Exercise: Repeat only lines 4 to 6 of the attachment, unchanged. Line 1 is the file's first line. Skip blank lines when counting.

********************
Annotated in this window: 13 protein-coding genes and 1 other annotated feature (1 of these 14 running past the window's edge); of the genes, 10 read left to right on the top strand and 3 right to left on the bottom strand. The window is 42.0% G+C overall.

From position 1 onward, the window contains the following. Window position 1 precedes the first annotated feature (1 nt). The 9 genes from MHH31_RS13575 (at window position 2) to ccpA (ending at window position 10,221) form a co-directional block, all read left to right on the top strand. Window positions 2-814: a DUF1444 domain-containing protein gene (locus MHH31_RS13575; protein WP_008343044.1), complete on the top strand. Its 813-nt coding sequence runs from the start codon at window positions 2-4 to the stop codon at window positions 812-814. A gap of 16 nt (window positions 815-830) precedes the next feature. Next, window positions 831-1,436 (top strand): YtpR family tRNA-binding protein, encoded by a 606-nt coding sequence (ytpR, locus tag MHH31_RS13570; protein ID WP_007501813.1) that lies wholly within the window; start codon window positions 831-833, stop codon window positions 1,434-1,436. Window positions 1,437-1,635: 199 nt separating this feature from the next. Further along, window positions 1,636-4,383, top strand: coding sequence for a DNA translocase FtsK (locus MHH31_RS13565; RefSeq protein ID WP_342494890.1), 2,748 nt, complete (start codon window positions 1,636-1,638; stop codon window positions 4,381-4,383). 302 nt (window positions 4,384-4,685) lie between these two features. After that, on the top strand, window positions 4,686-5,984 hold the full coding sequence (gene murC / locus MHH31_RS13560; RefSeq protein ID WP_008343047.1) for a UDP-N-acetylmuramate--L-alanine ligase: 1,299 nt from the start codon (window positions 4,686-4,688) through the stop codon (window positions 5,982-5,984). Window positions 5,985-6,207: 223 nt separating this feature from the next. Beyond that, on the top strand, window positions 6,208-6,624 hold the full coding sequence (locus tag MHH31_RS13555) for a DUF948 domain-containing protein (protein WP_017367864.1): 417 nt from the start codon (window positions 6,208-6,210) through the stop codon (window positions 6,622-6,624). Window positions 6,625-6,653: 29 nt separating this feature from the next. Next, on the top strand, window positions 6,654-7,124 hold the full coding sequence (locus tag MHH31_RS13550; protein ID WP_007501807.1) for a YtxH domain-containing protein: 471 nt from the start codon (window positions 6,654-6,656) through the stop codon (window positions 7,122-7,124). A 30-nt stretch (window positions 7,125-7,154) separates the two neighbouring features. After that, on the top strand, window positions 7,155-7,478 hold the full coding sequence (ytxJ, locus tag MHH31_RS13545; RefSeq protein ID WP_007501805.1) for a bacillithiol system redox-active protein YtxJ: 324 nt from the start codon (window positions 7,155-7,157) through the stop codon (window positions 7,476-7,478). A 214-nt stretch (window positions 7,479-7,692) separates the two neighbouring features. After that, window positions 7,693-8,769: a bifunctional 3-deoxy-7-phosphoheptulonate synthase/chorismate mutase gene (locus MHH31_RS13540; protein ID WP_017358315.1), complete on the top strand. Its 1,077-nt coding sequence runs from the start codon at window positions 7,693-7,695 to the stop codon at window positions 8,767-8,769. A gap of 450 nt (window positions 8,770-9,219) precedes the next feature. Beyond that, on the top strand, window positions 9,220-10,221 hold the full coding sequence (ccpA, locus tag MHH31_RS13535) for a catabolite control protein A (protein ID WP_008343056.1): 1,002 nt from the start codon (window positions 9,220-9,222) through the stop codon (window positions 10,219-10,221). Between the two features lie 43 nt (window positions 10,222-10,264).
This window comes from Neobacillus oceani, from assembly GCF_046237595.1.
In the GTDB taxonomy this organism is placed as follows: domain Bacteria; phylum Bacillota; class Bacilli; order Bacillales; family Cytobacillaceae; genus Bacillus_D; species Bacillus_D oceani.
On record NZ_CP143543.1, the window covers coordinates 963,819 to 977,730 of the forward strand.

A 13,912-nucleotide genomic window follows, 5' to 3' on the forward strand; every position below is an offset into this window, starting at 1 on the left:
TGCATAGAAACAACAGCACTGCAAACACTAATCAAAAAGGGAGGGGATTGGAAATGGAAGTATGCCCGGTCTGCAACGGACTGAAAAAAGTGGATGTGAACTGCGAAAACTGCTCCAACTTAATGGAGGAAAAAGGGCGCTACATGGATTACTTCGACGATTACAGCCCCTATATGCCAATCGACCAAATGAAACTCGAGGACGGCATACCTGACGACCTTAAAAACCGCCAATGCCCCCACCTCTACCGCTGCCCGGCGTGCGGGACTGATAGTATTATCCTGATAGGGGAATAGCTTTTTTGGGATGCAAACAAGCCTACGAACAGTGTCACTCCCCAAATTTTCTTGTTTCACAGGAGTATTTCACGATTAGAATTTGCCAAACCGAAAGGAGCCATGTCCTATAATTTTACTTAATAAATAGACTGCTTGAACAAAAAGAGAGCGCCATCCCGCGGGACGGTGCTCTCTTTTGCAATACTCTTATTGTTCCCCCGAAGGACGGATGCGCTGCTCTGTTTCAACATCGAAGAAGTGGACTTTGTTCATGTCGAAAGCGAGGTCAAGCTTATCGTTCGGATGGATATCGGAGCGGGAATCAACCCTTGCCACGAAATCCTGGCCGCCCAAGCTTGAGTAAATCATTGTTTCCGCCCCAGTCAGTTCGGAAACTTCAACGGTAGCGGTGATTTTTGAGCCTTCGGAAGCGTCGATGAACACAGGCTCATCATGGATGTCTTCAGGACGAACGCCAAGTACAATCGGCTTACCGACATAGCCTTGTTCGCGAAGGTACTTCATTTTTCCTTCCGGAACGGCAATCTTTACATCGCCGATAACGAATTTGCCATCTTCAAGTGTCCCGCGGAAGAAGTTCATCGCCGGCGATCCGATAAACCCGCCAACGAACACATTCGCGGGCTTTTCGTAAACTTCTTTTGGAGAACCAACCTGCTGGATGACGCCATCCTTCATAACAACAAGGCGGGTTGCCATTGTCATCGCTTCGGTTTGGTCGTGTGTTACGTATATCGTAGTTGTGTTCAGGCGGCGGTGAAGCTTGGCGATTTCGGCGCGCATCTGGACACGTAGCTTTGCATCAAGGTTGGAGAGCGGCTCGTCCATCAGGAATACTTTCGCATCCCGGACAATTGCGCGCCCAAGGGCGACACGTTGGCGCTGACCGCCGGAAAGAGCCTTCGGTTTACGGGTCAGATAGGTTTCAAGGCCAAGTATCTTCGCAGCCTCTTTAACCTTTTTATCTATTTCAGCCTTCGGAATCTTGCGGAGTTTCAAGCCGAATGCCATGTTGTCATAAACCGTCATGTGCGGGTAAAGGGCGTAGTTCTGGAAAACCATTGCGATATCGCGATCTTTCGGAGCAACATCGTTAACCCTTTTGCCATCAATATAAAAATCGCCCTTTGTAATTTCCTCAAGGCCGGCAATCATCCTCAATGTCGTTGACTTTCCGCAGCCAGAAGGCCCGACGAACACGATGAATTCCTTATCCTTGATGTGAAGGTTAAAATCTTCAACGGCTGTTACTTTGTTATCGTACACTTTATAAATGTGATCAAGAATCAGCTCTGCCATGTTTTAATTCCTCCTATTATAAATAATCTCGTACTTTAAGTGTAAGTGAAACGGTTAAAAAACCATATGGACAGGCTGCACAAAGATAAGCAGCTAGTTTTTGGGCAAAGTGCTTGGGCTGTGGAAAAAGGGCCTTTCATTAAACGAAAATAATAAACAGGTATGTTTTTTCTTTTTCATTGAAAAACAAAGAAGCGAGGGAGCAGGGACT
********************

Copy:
In the GTDB taxonomy this organism is placed as follows: domain Bacteria; phylum Bacillota; class Bacilli; order Bacillales; family Cytobacillaceae; genus Bacillus_D; species Bacillus_D oceani.
On record NZ_CP143543.1, the window covers coordinates 963,819 to 977,730 of the forward strand.

A 13,912-nucleotide genomic window follows, 5' to 3' on the forward strand; every position below is an offset into this window, starting at 1 on the left: